The Council of State Governments Justice Center (CSG Justice Center) released the School Discipline Consensus Report on June 3. The report generated significant media attention, including articles and op-eds in The Washington Post, The Wall Street Journal, and The New York Times, among others.
School Discipline Consensus Project
Supporting Schools to Improve Students’ Engagement and Juvenile Justice Outcomes
Millions of U.S. public school students in grades K-12 are suspended or expelled in an academic school year, particularly students in middle and high school. Research demonstrates that when students are removed from the classroom as a disciplinary measure, the odds increase dramatically that they will repeat a grade, drop out, or become involved in the juvenile justice system. These negative consequences disproportionately affect children of color as well as students with special needs. Policymakers and practitioners have a growing need to identify strategies for effectively managing students’ behavior and aligning schools’ policies in order to support student engagement and learning, and reduce poor academic outcomes and juvenile justice contact. Although some states and local governments have taken promising steps to address these issues, decision makers and front-line practitioners lack a comprehensive, multisystem approach to making school discipline more effective.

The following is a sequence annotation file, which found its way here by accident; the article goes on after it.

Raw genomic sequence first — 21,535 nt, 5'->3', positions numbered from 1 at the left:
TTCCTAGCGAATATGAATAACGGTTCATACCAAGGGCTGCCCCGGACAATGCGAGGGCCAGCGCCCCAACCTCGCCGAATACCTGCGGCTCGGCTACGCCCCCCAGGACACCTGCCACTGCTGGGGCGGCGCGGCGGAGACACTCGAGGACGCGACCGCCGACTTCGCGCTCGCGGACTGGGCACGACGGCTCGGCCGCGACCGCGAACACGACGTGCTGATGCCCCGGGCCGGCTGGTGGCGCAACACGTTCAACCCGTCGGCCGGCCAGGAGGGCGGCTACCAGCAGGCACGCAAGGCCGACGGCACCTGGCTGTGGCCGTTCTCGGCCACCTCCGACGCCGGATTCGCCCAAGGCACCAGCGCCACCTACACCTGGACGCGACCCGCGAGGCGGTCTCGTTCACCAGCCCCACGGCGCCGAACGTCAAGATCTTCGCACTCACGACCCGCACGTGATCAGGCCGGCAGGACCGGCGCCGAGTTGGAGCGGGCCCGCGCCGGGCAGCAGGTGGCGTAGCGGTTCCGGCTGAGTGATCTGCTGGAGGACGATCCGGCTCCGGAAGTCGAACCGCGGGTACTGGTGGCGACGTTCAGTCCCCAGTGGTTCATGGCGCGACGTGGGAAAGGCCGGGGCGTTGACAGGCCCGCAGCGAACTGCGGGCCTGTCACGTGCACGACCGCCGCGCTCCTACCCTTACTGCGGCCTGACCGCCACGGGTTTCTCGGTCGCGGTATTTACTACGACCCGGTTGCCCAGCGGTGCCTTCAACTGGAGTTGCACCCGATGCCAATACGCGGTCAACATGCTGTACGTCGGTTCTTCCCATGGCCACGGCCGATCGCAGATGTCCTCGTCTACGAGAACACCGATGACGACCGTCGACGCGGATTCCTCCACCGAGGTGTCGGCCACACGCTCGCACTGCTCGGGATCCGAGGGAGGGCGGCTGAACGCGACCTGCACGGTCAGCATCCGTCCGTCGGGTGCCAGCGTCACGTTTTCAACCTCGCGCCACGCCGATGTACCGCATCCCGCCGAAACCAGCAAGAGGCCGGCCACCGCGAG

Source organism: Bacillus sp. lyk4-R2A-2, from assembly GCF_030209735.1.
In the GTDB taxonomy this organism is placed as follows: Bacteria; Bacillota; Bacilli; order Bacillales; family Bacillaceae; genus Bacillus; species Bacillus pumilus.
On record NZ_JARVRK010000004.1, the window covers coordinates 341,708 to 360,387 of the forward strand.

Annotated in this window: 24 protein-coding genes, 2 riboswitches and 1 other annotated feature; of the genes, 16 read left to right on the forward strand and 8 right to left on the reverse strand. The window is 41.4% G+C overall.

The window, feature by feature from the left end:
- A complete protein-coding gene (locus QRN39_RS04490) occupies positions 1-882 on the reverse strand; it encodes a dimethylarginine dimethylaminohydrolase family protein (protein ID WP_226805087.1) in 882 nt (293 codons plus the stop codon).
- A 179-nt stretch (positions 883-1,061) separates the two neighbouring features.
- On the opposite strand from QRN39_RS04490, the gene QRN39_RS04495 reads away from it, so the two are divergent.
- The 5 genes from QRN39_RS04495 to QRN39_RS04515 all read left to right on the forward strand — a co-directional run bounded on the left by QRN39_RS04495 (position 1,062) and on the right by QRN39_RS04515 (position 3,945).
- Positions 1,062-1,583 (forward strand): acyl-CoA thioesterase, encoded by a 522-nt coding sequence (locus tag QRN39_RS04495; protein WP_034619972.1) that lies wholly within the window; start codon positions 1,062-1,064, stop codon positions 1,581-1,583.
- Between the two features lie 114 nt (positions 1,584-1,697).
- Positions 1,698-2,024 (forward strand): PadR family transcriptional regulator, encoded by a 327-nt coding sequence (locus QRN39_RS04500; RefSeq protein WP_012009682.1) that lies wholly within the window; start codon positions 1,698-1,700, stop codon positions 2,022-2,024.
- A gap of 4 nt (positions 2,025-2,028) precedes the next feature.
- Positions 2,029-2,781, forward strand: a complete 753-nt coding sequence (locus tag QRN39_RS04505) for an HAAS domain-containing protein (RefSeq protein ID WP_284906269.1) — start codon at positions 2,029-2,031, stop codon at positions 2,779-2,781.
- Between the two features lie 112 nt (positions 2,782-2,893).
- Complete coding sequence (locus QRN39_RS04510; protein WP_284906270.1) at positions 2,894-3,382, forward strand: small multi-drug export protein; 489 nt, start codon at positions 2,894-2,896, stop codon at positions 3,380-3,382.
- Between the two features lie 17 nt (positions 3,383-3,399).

In response, the Council of State of Governments (CSG) Justice Center is launching a national consensus-building project that will convene experts in such fields as school safety, behavioral health, education, juvenile justice, social services, law enforcement, and child welfare. Youth, parents, and community partners will also play a critical and active role in the project to develop creative solutions.
The project will result in a comprehensive report that provides implementation guidance to minimize the dependence on suspension and expulsion to manage student behaviors, improve students’ academic outcomes, reduce their involvement in the juvenile justice system, and promote safe and productive learning environments.
The project is administered in coordination with the Supportive School Discipline Initiative launched by the U.S. Attorney General and the U.S. Secretary of Education in July 2011 and is supported by a public/private partnership that includes the Office of Juvenile Justice and Delinquency Prevention, NoVo Foundation, The California Endowment, and The Atlantic Philanthropies.
Multidisciplinary advisory groups have been convened to identify key issues related to academic success, juvenile justice concerns, and safe and engaging learning environments. Drawing on research, promising practices from across the country, and the expertise and experience of individuals affected by school disciplinary measures, these groups will reach agreement on recommended policies and practices that will make the most effective use of multiple systems’ resources.
The project team has also held focus groups and listening sessions with youth and professionals from various disciplines to ensure that all perspectives and voices are heard in developing recommendations for keeping children in the classroom and out of the juvenile justice system whenever possible.